Take the 2-minute tour ×
Stack Overflow is a question and answer site for professional and enthusiast programmers. It's 100% free, no registration required.

I've had to fudge a piece of code in order for it to work for me. I'm just wondering if I have missed something obvious to clean it up a little, or whether my fudge is in fact the correct way to solve this issue.

I have a button on a page for removing items from a session variable array by their key.

PHP for generating button value....

foreach($rows as $key => $row){
++$key;
$sql = 'SELECT ingredient_name FROM ' . INGREDIENTS_TABLE . ' WHERE ingredient_id = '.$row[0];
$result = $db->sql_query($sql);
$ingredient = $db->sql_fetchrow($result);
$template->assign_block_vars('ingr_list', array(
    'INGREDIENT'    => $ingredient['ingredient_name'],
    'QTY'       => $row[1],
    'REMOVE_KEY' => $key,
    ));

}

HTML button....

<button type="submit" name="remove" id="remove" value="{ingr_list.REMOVE_KEY}" title="Remove {ingr_list.INGREDIENT} ?">x</button>

PHP for when clicked....

if($_POST['remove']){
$key=--$_POST['remove'];
if($key!==false) unset($_SESSION['ingredients'][$key]);
}

As you can see I'm getting the $key number and then immediately adding 1 to it. The reason for this is that if the $key value is 0, then the button value is also 0. When the button value is clicked with a value of 0 the if($_POST['remove']) clause is ignored. As soon as the if clause is passed I immediately subtract 1 from it, in order to identify the actual key I am after.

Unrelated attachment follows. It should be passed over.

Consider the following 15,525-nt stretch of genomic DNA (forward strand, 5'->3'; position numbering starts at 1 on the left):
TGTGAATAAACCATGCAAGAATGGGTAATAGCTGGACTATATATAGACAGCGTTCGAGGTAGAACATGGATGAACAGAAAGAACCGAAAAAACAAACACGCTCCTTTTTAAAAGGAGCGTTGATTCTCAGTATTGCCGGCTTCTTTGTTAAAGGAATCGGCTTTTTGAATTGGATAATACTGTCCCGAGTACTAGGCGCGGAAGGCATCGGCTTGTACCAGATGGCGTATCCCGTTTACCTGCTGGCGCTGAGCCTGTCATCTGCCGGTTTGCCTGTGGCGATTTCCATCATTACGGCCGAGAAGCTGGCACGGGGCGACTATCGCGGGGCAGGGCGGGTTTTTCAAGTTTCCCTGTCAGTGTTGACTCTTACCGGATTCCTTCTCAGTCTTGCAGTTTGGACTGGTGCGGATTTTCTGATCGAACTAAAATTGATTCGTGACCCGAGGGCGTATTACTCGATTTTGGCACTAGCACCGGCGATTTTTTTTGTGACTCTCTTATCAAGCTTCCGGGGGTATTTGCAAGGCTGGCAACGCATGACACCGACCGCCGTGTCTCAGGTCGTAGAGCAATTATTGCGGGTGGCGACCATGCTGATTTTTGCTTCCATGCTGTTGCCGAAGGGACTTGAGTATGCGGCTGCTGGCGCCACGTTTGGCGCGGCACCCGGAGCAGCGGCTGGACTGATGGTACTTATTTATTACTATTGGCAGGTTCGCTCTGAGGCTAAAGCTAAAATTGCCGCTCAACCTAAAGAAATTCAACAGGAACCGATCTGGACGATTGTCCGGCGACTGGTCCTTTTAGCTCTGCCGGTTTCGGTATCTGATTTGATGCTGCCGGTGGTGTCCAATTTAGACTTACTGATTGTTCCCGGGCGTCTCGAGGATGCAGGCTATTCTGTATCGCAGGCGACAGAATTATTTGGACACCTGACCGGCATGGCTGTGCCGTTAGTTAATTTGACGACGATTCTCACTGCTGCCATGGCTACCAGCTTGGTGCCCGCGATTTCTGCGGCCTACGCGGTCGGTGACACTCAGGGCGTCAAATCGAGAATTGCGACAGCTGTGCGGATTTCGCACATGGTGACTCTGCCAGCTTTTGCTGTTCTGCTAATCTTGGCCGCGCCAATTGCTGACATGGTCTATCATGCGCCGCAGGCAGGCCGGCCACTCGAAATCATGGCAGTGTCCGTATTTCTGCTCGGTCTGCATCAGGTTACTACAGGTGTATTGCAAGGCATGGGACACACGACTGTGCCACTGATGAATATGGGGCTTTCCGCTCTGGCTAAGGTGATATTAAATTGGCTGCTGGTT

Thanks for looking :)

share|improve this question
add comment

2 Answers 2

up vote 5 down vote accepted

It's failing because the post value is set, but it's set to 0. if(0) is the same as if(false) so it does not pass. Try using:

if(isset($_POST['remove']))

This will cause the code to still only enter on a valid submit, but it will also allow the key to start at 0, without the need to add/subtract 1 as needed.

share|improve this answer
    
Thanks, works a treat. –  Scott May 1 '13 at 11:48
add comment

You can use 0 if you compare by type as well: if($_POST['remove'] !== false).

share|improve this answer
    
That works great also, I've accepted the first answer though. –  Scott May 1 '13 at 11:48
    
Yes, remember this when you use functions that return zero as a valid result (and can return false as well), like strpos. –  Shomz May 1 '13 at 11:49
add comment

Your Answer

 
discard

By posting your answer, you agree to the privacy policy and terms of service.

Not the answer you're looking for? Browse other questions tagged or ask your own question.